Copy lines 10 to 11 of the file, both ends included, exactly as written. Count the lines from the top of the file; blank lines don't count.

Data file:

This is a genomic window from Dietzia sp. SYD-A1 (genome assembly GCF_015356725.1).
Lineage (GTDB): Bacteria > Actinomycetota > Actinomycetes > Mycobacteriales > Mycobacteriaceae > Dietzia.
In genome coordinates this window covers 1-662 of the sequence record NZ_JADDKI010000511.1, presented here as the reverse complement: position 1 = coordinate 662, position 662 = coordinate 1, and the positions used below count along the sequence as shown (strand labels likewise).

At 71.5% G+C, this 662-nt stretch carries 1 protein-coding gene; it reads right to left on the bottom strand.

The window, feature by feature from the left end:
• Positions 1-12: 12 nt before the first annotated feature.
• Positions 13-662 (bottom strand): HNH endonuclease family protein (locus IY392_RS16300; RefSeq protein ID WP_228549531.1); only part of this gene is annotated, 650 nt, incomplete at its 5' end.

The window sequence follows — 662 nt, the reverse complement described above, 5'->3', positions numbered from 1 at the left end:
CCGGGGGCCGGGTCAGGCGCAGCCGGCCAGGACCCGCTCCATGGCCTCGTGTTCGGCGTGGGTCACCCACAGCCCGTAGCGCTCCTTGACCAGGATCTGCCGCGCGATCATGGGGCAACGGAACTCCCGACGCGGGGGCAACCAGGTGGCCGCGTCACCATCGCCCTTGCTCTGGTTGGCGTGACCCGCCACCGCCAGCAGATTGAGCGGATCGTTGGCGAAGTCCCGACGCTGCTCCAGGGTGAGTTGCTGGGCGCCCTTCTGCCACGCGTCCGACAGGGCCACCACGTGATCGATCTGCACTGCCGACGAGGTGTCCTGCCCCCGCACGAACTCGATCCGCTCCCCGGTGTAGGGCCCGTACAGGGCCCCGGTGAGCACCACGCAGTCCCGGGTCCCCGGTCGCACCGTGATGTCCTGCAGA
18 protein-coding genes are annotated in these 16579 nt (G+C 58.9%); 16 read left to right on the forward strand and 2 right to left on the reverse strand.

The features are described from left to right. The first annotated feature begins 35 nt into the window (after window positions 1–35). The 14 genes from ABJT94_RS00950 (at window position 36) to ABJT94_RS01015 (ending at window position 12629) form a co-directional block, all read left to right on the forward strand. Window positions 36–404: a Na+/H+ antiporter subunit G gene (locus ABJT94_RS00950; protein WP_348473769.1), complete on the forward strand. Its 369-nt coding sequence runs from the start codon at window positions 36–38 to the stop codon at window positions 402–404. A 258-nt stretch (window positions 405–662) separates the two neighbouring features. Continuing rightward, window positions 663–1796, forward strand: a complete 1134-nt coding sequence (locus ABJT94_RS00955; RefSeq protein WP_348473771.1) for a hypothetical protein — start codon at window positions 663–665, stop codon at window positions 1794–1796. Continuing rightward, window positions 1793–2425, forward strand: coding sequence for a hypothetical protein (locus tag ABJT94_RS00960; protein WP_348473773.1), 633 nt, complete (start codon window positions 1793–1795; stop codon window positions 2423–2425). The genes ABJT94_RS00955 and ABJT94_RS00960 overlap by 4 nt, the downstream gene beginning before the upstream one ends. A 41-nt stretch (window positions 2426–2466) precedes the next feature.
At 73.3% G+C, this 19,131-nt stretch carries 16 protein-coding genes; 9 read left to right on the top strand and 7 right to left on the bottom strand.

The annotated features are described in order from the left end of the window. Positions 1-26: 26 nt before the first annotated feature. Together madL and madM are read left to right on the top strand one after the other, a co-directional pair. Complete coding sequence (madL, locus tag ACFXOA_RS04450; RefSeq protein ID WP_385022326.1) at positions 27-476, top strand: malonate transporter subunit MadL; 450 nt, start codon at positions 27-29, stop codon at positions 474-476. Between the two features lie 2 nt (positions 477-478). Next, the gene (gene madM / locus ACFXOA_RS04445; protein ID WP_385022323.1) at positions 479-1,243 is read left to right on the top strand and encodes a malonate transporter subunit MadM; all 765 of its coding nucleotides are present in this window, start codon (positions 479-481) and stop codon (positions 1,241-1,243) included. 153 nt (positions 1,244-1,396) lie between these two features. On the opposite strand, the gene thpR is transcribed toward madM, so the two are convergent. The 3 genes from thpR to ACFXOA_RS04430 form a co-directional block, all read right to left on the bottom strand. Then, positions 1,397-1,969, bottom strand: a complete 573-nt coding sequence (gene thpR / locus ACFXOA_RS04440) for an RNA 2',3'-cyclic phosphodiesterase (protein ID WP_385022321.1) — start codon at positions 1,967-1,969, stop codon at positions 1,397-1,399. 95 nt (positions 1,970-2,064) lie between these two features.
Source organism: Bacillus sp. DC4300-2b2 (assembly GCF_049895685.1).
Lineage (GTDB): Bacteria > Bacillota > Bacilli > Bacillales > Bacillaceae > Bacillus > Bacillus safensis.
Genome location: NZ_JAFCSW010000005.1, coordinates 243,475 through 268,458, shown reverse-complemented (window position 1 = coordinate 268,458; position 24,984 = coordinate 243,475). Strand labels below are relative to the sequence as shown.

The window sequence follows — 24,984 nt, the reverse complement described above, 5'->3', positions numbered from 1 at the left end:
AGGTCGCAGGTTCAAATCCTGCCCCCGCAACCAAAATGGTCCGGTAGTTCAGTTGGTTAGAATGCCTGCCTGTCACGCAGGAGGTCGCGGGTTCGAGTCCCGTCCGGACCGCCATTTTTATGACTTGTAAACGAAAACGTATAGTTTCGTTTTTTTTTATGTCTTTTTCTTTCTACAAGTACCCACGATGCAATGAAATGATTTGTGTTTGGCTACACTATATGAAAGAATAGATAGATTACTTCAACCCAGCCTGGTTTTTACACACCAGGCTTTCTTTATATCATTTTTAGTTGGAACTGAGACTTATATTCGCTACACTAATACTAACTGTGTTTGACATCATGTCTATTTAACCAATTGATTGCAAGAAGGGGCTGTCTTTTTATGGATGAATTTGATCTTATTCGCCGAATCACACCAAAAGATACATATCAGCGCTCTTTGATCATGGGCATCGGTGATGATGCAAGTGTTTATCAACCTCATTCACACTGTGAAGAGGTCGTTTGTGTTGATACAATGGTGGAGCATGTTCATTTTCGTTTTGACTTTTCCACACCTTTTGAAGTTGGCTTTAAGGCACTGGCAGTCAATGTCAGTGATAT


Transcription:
18 protein-coding genes are annotated in these 16579 nt (G+C 58.9%); 16 read left to right on the forward strand and 2 right to left on the reverse strand.

The features are described from left to right. The first annotated feature begins 35 nt into the window (after window positions 1–35). The 14 genes from ABJT94_RS00950 (at window position 36) to ABJT94_RS01015 (ending at window position 12629) form a co-directional block, all read left to right on the forward strand. Window positions 36–404: a Na+/H+ antiporter subunit G gene (locus ABJT94_RS00950; protein WP_348473769.1), complete on the forward strand. Its 369-nt coding sequence runs from the start codon at window positions 36–38 to the stop codon at window positions 402–404. A 258-nt stretch (window positions 405–662) separates the two neighbouring features. Continuing rightward, window positions 663–1796, forward strand: a complete 1134-nt coding sequence (locus ABJT94_RS00955; RefSeq protein WP_348473771.1) for a hypothetical protein — start codon at window positions 663–665, stop codon at window positions 1794–1796. Continuing rightward, window positions 1793–2425, forward strand: coding sequence for a hypothetical protein (locus tag ABJT94_RS00960; protein WP_348473773.1), 633 nt, complete (start codon window positions 1793–1795; stop codon window positions 2423–2425). The genes ABJT94_RS00955 and ABJT94_RS00960 overlap by 4 nt, the downstream gene beginning before the upstream one ends. A 41-nt stretch (window positions 2426–2466) precedes the next feature.